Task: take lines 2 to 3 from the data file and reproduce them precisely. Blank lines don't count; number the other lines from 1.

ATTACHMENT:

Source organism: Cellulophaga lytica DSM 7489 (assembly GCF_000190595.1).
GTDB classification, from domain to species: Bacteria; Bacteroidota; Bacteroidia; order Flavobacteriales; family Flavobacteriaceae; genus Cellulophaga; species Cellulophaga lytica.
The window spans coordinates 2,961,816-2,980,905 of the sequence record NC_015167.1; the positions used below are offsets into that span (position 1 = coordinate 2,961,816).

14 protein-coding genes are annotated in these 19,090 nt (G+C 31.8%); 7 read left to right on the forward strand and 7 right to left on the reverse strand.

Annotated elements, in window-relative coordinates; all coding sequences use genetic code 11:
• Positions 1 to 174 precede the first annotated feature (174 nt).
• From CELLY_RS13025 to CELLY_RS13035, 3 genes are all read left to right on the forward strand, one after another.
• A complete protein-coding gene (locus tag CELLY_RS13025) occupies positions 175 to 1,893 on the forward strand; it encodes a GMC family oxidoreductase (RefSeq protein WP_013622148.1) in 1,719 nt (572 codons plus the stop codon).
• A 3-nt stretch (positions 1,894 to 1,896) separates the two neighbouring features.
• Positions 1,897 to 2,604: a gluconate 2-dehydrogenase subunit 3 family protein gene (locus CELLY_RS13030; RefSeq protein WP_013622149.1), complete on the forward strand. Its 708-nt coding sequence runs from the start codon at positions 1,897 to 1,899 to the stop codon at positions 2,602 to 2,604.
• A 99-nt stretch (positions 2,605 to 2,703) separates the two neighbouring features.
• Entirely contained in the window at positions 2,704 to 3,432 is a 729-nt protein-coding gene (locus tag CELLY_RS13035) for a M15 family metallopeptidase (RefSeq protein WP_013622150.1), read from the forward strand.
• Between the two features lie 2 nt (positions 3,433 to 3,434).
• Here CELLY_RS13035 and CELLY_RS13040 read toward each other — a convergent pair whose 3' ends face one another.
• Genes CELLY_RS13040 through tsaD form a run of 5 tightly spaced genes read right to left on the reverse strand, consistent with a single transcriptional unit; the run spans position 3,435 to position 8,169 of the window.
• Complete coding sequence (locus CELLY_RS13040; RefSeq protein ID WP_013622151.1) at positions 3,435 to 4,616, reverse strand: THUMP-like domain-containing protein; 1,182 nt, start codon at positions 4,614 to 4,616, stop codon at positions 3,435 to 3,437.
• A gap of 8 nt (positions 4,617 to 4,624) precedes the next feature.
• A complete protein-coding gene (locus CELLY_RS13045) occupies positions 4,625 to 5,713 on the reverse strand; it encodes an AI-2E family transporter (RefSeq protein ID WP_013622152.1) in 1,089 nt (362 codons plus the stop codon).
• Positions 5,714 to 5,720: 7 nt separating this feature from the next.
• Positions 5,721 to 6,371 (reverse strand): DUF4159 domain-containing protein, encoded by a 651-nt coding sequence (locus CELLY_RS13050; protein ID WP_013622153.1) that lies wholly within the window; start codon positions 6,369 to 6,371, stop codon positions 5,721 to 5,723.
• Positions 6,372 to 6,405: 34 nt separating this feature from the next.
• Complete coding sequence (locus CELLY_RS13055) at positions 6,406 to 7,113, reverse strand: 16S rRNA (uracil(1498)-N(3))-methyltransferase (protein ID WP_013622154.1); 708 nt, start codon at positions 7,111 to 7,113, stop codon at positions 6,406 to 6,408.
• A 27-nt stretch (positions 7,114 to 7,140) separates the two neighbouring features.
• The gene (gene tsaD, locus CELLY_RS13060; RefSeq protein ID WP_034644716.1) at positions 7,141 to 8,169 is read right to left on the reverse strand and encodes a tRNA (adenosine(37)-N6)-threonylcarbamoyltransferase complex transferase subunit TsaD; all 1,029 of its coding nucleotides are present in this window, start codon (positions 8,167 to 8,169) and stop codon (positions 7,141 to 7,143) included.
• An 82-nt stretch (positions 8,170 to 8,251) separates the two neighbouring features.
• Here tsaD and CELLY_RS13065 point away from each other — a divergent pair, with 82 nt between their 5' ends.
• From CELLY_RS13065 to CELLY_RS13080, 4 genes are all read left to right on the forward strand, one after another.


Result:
GTDB classification, from domain to species: Bacteria; Bacteroidota; Bacteroidia; order Flavobacteriales; family Flavobacteriaceae; genus Cellulophaga; species Cellulophaga lytica.
The window spans coordinates 2,961,816-2,980,905 of the sequence record NC_015167.1; the positions used below are offsets into that span (position 1 = coordinate 2,961,816).